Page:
the plowed snowbanks of any public street or highway
or within the right-of-way limits thereof except as

(1)    Properly registered snowmobiles, all-terrain
vehicles, and dirt bikes may cross, as directly as
possible, public streets or highways, except limited
access highways, provided that such crossing can be
made in safety and that it does not interfere with the
free movement of vehicular traffic approaching from
either direction on the public street or highway. Prior
to making any such crossing, the operator shall bring
the snowmobile, all-terrain vehicle, or dirt bike to a
complete stop. It shall be the responsibility of the
operator of a snowmobile, all-terrain vehicle, or dirt
bike to yield the right-of-way to all vehicular traffic
upon any public street or highway before crossing the
public street or highway.

(2) Whenever it is impracticable to gain immediate
access to an area adjacent to a public highway where a
snowmobile, all-terrain vehicle, or dirt bike is to be
operated, the snowmobile, all-terrain vehicle, or dirt
bike may be operated adjacent and parallel to the public
highway for the purpose of gaining access to the area
of operation. This subsection shall apply to the
operation of a snowmobile, all-terrain vehicle, or dirt
bike from the point where the snowmobile, all-terrain
vehicle, or dirt bike is unloaded from a motorized
conveyance to the area where it is to be operated, or
from the area where operated to a motorized
conveyance, when the loading or unloading cannot be
effected in the immediate vicinity of the area of
operation without causing a hazard to vehicular traffic
approaching from either direction on the public
highway.      The loading or unloading must be

            accomplished with due regard to safety, at the nearest
            possible point to the area of operation.

            [N.J.S.A. 39:3C-17(b).]

      The section of the statute on which the trial court relied in concluding that

ATVs can generally be driven on public roads,  N.J.S.A. 39:3C-3, does not by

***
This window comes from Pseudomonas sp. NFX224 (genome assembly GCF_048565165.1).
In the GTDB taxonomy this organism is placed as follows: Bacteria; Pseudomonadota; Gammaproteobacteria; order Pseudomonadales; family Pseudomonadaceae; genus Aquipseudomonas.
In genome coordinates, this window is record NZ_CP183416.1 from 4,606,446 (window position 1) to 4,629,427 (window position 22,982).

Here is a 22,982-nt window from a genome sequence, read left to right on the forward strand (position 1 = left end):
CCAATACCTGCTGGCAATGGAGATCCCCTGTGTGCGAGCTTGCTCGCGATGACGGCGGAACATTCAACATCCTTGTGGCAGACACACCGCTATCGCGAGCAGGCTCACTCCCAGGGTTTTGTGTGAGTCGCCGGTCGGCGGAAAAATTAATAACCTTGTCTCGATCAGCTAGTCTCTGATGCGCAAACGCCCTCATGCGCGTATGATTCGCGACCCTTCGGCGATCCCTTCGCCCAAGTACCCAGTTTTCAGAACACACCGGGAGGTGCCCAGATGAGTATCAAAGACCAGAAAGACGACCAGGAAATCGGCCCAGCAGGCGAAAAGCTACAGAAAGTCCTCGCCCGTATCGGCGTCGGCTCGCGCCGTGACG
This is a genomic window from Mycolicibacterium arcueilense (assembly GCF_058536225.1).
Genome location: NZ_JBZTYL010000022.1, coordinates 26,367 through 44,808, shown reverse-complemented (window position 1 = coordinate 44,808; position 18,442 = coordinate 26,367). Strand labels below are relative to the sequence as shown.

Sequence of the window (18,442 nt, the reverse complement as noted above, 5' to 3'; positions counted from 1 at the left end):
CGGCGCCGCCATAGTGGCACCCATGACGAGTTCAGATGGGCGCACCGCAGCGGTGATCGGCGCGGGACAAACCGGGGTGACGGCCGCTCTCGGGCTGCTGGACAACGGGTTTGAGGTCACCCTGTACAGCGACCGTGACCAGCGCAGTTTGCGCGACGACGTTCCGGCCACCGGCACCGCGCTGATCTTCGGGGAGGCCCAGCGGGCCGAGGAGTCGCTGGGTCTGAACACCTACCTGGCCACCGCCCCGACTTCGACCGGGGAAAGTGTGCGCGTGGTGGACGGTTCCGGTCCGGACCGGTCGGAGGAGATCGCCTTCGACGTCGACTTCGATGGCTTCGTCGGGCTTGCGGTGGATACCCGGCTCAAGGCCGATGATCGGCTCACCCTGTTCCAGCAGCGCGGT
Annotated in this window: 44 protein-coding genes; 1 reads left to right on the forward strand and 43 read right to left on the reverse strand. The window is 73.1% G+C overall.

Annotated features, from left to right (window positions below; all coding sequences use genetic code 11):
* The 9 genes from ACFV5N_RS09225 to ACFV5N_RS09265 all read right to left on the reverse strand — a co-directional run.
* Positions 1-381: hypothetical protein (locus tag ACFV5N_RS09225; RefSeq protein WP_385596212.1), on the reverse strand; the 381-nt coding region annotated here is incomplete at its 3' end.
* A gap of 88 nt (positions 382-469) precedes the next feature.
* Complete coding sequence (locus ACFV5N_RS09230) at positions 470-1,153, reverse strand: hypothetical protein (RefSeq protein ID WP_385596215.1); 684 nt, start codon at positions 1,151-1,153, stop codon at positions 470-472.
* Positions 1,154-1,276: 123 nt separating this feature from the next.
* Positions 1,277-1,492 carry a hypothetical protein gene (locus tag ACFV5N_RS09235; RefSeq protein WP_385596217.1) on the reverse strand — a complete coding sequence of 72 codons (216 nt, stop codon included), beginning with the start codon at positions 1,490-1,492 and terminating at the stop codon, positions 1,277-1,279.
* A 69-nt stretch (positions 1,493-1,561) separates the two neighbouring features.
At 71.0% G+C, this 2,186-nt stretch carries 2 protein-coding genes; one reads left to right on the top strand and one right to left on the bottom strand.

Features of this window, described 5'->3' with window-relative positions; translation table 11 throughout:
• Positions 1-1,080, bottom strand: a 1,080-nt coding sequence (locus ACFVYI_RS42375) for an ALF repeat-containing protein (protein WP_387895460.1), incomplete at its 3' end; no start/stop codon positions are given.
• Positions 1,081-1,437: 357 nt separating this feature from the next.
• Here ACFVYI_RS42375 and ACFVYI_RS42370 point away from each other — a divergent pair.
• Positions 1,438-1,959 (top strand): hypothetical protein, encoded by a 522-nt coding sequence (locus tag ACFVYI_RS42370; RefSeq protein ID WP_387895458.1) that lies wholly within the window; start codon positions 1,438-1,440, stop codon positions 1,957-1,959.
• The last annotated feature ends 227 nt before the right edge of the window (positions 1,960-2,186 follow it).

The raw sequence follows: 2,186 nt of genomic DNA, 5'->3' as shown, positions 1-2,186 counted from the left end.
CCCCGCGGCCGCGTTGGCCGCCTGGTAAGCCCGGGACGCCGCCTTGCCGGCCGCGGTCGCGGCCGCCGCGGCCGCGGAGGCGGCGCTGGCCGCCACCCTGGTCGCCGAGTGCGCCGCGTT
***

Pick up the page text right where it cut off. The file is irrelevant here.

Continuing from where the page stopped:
its terms affirmatively permit ATVs to be driven on public roadways. Rather,

this section requires that an ATV be registered before it can be operated on a

public roadway in the limited situations allowed elsewhere in the statute.

            Except as otherwise provided, no snowmobile, all-
            terrain vehicle, or dirt bike shall be operated or
            permitted to be operated on or across a public highway
            or on public lands or waters of this State unless
            registered and numbered by the owner thereof as
            provided by [ N.J.S.A.] 39:3C-1 et seq.

            [N.J.S.A. 39:3C-3.]

      Further distinguishing ATVs from passenger automobiles, which are

required to be insured pursuant to  N.J.S.A. 39:6A-3 and  N.J.S.A. 39:6B-1, a

separate statutory section governs the requirement that ATVs be insured. An

ATV may not be operated "or permitted to be operated" unless the owner has

obtained an insurance policy with a limit of $15,000 per person and $30,000 per

accident.  N.J.S.A. 39:3C-20. Additionally, while  N.J.S.A. 39:3C-19 requires

ATV operators and passengers to wear protective helmets, and  N.J.S.A. 39:3C-

30 requires the operator to comply with various traffic laws when crossing a

public highway, the statute has no provision requiring an ATV operator to have

a driver's license.   Hence, fourteen-year-old Bailey could drive the ATV,

although she could not lawfully operate an automobile.

      All of these statutory provisions convince us that an ATV is not a private

passenger automobile. Further, given that an ATV cannot be driven on public

roads, except to cross a road in order to reach an ATV site, and given that

children can drive ATVs, we conclude that no reasonable policyholder would

believe that the GEICO policy reference to "private passenger auto" coverage

would extend to an ATV. Lastly, even if we had doubts about our conclusion,

we are bound by the Supreme Court's holding in Wilno. Given Judge Allcorn's

reasoning, which the Court adopted, we can find no principled basis on which

to distinguish the case.

      Bailey's brief contends that the term "private passenger auto" is

ambiguous, because the policy did not define the term. She invokes the well-

established principle that ambiguous policy terms must be construed favorably

to the insured. See DiOrio v. New Jersey Mfrs. Ins. Co.,  79 N.J. 257, 269 (1979).

However, based on our previous discussion, we cannot conclude that the term is

ambiguous, or that a policyholder would reasonably believe it covered an ATV.

Relying on Salem Group v. Oliver,  248 N.J. Super. 265 (App. Div. 1991), aff'd,

 128 N.J. 1 (1992), she also argues that GEICO could have included a specific

exclusion for recreational motor vehicles. We conclude Salem is not on point,

because it addressed homeowners insurance. Finally, Bailey argues that Wilno

was a four-to-three decision by the Court and has not been cited frequently since

it was decided. Those considerations do not relieve us from following the

decision as binding precedent.

      Consequently, we are constrained to reverse the order on appeal. We

remand this matter to the trial court with direction to enter summary judgment

for GEICO on the coverage issue, and to continue the litigation involving all of

the other parties that remain in the case.

      Reversed and remanded. We do not retain jurisdiction.